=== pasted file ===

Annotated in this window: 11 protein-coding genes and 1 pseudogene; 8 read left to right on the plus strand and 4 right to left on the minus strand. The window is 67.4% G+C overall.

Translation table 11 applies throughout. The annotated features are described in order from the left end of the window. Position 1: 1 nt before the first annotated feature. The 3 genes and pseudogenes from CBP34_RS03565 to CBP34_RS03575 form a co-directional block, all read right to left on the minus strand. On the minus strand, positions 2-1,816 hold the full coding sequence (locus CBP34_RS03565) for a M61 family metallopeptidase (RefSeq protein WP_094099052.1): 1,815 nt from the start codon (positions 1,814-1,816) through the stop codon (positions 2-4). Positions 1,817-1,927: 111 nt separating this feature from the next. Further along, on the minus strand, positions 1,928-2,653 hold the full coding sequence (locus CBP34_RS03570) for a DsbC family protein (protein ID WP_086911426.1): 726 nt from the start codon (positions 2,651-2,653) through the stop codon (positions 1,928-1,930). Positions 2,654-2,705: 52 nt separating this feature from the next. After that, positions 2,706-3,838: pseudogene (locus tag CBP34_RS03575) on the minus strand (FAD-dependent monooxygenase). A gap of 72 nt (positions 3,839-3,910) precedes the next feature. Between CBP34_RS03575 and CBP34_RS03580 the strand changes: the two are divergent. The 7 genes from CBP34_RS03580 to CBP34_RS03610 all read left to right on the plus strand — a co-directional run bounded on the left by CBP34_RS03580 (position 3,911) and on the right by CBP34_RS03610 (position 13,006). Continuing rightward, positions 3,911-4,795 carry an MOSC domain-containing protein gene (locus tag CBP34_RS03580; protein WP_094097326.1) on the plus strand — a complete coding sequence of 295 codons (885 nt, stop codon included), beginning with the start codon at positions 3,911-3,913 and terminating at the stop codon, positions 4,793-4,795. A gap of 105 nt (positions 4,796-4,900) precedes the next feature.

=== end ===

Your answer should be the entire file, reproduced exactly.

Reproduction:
Annotated in this window: 11 protein-coding genes and 1 pseudogene; 8 read left to right on the plus strand and 4 right to left on the minus strand. The window is 67.4% G+C overall.

Translation table 11 applies throughout. The annotated features are described in order from the left end of the window. Position 1: 1 nt before the first annotated feature. The 3 genes and pseudogenes from CBP34_RS03565 to CBP34_RS03575 form a co-directional block, all read right to left on the minus strand. On the minus strand, positions 2-1,816 hold the full coding sequence (locus CBP34_RS03565) for a M61 family metallopeptidase (RefSeq protein WP_094099052.1): 1,815 nt from the start codon (positions 1,814-1,816) through the stop codon (positions 2-4). Positions 1,817-1,927: 111 nt separating this feature from the next. Further along, on the minus strand, positions 1,928-2,653 hold the full coding sequence (locus CBP34_RS03570) for a DsbC family protein (protein ID WP_086911426.1): 726 nt from the start codon (positions 2,651-2,653) through the stop codon (positions 1,928-1,930). Positions 2,654-2,705: 52 nt separating this feature from the next. After that, positions 2,706-3,838: pseudogene (locus tag CBP34_RS03575) on the minus strand (FAD-dependent monooxygenase). A gap of 72 nt (positions 3,839-3,910) precedes the next feature. Between CBP34_RS03575 and CBP34_RS03580 the strand changes: the two are divergent. The 7 genes from CBP34_RS03580 to CBP34_RS03610 all read left to right on the plus strand — a co-directional run bounded on the left by CBP34_RS03580 (position 3,911) and on the right by CBP34_RS03610 (position 13,006). Continuing rightward, positions 3,911-4,795 carry an MOSC domain-containing protein gene (locus tag CBP34_RS03580; protein WP_094097326.1) on the plus strand — a complete coding sequence of 295 codons (885 nt, stop codon included), beginning with the start codon at positions 3,911-3,913 and terminating at the stop codon, positions 4,793-4,795. A gap of 105 nt (positions 4,796-4,900) precedes the next feature.